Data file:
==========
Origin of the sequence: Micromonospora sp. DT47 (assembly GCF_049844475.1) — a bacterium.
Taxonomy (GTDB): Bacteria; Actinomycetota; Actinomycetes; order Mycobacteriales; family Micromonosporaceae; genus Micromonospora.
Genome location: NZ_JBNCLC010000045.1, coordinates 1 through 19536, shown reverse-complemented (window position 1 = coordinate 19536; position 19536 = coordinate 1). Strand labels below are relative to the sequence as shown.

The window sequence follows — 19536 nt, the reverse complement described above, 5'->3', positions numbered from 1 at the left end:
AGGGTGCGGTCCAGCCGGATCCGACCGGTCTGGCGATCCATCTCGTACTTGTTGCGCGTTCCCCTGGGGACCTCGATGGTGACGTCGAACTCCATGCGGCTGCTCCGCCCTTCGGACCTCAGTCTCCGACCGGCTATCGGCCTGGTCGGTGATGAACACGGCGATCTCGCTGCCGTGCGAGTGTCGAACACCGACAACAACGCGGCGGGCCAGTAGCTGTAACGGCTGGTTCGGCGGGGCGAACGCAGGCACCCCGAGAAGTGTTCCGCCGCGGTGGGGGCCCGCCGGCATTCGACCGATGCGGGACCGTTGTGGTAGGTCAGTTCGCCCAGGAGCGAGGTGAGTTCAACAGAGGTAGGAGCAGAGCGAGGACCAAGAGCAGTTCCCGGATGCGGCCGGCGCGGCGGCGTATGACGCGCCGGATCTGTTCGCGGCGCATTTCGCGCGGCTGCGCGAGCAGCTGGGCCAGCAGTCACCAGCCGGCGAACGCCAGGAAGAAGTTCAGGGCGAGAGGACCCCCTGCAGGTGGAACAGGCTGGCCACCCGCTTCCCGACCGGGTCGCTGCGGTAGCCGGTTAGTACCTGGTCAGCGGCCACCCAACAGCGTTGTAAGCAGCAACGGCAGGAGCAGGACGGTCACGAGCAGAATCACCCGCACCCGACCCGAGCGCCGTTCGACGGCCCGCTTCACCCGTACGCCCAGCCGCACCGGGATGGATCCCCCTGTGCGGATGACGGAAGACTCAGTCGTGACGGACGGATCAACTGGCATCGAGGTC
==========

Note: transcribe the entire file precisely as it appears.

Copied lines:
Origin of the sequence: Micromonospora sp. DT47 (assembly GCF_049844475.1) — a bacterium.
Taxonomy (GTDB): Bacteria; Actinomycetota; Actinomycetes; order Mycobacteriales; family Micromonosporaceae; genus Micromonospora.
Genome location: NZ_JBNCLC010000045.1, coordinates 1 through 19536, shown reverse-complemented (window position 1 = coordinate 19536; position 19536 = coordinate 1). Strand labels below are relative to the sequence as shown.

The window sequence follows — 19536 nt, the reverse complement described above, 5'->3', positions numbered from 1 at the left end:
AGGGTGCGGTCCAGCCGGATCCGACCGGTCTGGCGATCCATCTCGTACTTGTTGCGCGTTCCCCTGGGGACCTCGATGGTGACGTCGAACTCCATGCGGCTGCTCCGCCCTTCGGACCTCAGTCTCCGACCGGCTATCGGCCTGGTCGGTGATGAACACGGCGATCTCGCTGCCGTGCGAGTGTCGAACACCGACAACAACGCGGCGGGCCAGTAGCTGTAACGGCTGGTTCGGCGGGGCGAACGCAGGCACCCCGAGAAGTGTTCCGCCGCGGTGGGGGCCCGCCGGCATTCGACCGATGCGGGACCGTTGTGGTAGGTCAGTTCGCCCAGGAGCGAGGTGAGTTCAACAGAGGTAGGAGCAGAGCGAGGACCAAGAGCAGTTCCCGGATGCGGCCGGCGCGGCGGCGTATGACGCGCCGGATCTGTTCGCGGCGCATTTCGCGCGGCTGCGCGAGCAGCTGGGCCAGCAGTCACCAGCCGGCGAACGCCAGGAAGAAGTTCAGGGCGAGAGGACCCCCTGCAGGTGGAACAGGCTGGCCACCCGCTTCCCGACCGGGTCGCTGCGGTAGCCGGTTAGTACCTGGTCAGCGGCCACCCAACAGCGTTGTAAGCAGCAACGGCAGGAGCAGGACGGTCACGAGCAGAATCACCCGCACCCGACCCGAGCGCCGTTCGACGGCCCGCTTCACCCGTACGCCCAGCCGCACCGGGATGGATCCCCCTGTGCGGATGACGGAAGACTCAGTCGTGACGGACGGATCAACTGGCATCGAGGTC